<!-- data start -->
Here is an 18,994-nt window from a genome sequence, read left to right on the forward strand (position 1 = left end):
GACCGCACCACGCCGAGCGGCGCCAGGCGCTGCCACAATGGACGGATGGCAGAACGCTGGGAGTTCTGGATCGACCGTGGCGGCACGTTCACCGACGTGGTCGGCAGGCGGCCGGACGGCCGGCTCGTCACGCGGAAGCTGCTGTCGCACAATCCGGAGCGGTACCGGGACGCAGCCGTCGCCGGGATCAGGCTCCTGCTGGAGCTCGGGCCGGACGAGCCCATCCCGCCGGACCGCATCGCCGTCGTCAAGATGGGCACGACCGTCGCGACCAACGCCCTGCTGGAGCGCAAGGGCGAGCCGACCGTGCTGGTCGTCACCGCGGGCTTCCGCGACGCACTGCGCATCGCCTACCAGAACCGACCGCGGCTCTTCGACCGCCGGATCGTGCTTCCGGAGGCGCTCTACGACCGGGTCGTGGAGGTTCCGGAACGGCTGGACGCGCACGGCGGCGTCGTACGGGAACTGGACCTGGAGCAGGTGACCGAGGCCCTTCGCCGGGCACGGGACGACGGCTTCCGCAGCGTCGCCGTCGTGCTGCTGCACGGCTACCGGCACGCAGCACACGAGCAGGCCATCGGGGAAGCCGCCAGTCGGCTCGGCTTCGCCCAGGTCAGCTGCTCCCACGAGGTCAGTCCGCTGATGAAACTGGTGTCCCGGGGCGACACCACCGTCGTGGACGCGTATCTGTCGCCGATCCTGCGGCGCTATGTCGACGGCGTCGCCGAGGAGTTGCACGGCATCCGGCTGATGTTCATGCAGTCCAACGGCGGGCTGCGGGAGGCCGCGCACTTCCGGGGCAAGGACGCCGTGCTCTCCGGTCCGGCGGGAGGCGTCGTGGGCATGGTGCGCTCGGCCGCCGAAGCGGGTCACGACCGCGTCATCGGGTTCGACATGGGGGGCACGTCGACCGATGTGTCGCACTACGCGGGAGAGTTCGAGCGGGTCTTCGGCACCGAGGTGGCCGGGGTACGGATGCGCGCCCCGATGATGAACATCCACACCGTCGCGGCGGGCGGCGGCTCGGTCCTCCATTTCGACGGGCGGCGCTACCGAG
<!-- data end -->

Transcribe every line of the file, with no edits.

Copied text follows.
Here is an 18,994-nt window from a genome sequence, read left to right on the forward strand (position 1 = left end):
GACCGCACCACGCCGAGCGGCGCCAGGCGCTGCCACAATGGACGGATGGCAGAACGCTGGGAGTTCTGGATCGACCGTGGCGGCACGTTCACCGACGTGGTCGGCAGGCGGCCGGACGGCCGGCTCGTCACGCGGAAGCTGCTGTCGCACAATCCGGAGCGGTACCGGGACGCAGCCGTCGCCGGGATCAGGCTCCTGCTGGAGCTCGGGCCGGACGAGCCCATCCCGCCGGACCGCATCGCCGTCGTCAAGATGGGCACGACCGTCGCGACCAACGCCCTGCTGGAGCGCAAGGGCGAGCCGACCGTGCTGGTCGTCACCGCGGGCTTCCGCGACGCACTGCGCATCGCCTACCAGAACCGACCGCGGCTCTTCGACCGCCGGATCGTGCTTCCGGAGGCGCTCTACGACCGGGTCGTGGAGGTTCCGGAACGGCTGGACGCGCACGGCGGCGTCGTACGGGAACTGGACCTGGAGCAGGTGACCGAGGCCCTTCGCCGGGCACGGGACGACGGCTTCCGCAGCGTCGCCGTCGTGCTGCTGCACGGCTACCGGCACGCAGCACACGAGCAGGCCATCGGGGAAGCCGCCAGTCGGCTCGGCTTCGCCCAGGTCAGCTGCTCCCACGAGGTCAGTCCGCTGATGAAACTGGTGTCCCGGGGCGACACCACCGTCGTGGACGCGTATCTGTCGCCGATCCTGCGGCGCTATGTCGACGGCGTCGCCGAGGAGTTGCACGGCATCCGGCTGATGTTCATGCAGTCCAACGGCGGGCTGCGGGAGGCCGCGCACTTCCGGGGCAAGGACGCCGTGCTCTCCGGTCCGGCGGGAGGCGTCGTGGGCATGGTGCGCTCGGCCGCCGAAGCGGGTCACGACCGCGTCATCGGGTTCGACATGGGGGGCACGTCGACCGATGTGTCGCACTACGCGGGAGAGTTCGAGCGGGTCTTCGGCACCGAGGTGGCCGGGGTACGGATGCGCGCCCCGATGATGAACATCCACACCGTCGCGGCGGGCGGCGGCTCGGTCCTCCATTTCGACGGGCGGCGCTACCGAG